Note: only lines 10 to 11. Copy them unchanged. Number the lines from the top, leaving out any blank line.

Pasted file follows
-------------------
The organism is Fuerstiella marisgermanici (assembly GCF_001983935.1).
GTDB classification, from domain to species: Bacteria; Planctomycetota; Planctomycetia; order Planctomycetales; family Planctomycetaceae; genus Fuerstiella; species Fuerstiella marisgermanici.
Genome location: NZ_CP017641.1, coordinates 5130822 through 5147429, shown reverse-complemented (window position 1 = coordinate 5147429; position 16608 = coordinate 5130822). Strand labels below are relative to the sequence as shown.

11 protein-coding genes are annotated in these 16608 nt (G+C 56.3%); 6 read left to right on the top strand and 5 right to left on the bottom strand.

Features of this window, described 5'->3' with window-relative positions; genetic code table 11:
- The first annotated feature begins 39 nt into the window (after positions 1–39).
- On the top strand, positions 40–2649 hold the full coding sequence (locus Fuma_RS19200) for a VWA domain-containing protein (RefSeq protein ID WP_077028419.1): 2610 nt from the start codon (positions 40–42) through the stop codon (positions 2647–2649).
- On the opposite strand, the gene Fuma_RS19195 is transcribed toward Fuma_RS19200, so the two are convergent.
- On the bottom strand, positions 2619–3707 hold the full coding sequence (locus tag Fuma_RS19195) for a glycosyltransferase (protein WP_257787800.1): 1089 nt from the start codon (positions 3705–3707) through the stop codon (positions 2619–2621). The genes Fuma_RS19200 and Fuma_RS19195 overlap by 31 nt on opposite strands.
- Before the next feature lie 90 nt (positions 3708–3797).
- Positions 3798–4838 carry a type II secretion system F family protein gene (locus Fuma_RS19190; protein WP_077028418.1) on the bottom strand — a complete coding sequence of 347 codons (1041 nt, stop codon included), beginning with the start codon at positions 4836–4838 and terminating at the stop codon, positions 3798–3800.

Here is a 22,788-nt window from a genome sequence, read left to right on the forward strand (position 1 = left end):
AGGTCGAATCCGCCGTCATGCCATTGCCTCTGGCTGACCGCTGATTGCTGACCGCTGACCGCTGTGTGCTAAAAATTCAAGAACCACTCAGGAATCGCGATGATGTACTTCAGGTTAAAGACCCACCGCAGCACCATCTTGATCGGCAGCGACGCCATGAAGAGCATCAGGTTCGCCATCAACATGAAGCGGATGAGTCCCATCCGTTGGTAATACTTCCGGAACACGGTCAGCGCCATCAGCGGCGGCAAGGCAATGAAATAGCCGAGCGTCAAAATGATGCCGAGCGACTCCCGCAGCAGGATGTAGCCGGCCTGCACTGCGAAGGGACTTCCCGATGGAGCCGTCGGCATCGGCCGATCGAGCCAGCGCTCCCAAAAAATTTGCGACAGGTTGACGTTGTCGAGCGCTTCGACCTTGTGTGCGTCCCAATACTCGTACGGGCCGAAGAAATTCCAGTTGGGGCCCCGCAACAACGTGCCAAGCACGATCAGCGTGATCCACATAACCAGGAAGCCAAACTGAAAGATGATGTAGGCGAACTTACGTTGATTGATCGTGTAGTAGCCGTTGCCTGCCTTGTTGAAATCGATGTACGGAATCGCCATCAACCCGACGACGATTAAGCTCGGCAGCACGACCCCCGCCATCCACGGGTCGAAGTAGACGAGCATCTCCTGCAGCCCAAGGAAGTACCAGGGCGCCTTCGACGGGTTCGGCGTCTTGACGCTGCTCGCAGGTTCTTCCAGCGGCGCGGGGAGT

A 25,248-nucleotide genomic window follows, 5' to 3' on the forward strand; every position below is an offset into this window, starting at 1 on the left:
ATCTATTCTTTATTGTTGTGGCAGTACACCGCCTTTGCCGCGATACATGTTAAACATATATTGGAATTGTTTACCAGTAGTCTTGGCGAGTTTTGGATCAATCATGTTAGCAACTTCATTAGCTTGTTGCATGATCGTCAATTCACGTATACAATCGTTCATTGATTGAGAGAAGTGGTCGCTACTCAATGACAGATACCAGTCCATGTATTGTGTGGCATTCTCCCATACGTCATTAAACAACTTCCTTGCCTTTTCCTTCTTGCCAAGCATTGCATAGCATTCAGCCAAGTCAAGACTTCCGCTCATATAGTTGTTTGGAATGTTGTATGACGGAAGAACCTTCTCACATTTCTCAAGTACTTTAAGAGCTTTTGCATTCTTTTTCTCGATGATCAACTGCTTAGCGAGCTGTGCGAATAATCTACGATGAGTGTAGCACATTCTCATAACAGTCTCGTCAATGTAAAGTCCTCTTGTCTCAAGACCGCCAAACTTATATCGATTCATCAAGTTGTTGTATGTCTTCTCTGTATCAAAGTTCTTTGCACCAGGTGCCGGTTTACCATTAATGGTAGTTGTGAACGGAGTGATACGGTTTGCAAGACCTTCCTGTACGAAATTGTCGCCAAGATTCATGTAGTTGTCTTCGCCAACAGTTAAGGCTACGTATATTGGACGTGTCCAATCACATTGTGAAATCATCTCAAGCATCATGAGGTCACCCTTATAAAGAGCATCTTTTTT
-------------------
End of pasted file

- Before the next feature lie 90 nt (positions 3708–3797).
- Positions 3798–4838 carry a type II secretion system F family protein gene (locus Fuma_RS19190; protein WP_077028418.1) on the bottom strand — a complete coding sequence of 347 codons (1041 nt, stop codon included), beginning with the start codon at positions 4836–4838 and terminating at the stop codon, positions 3798–3800.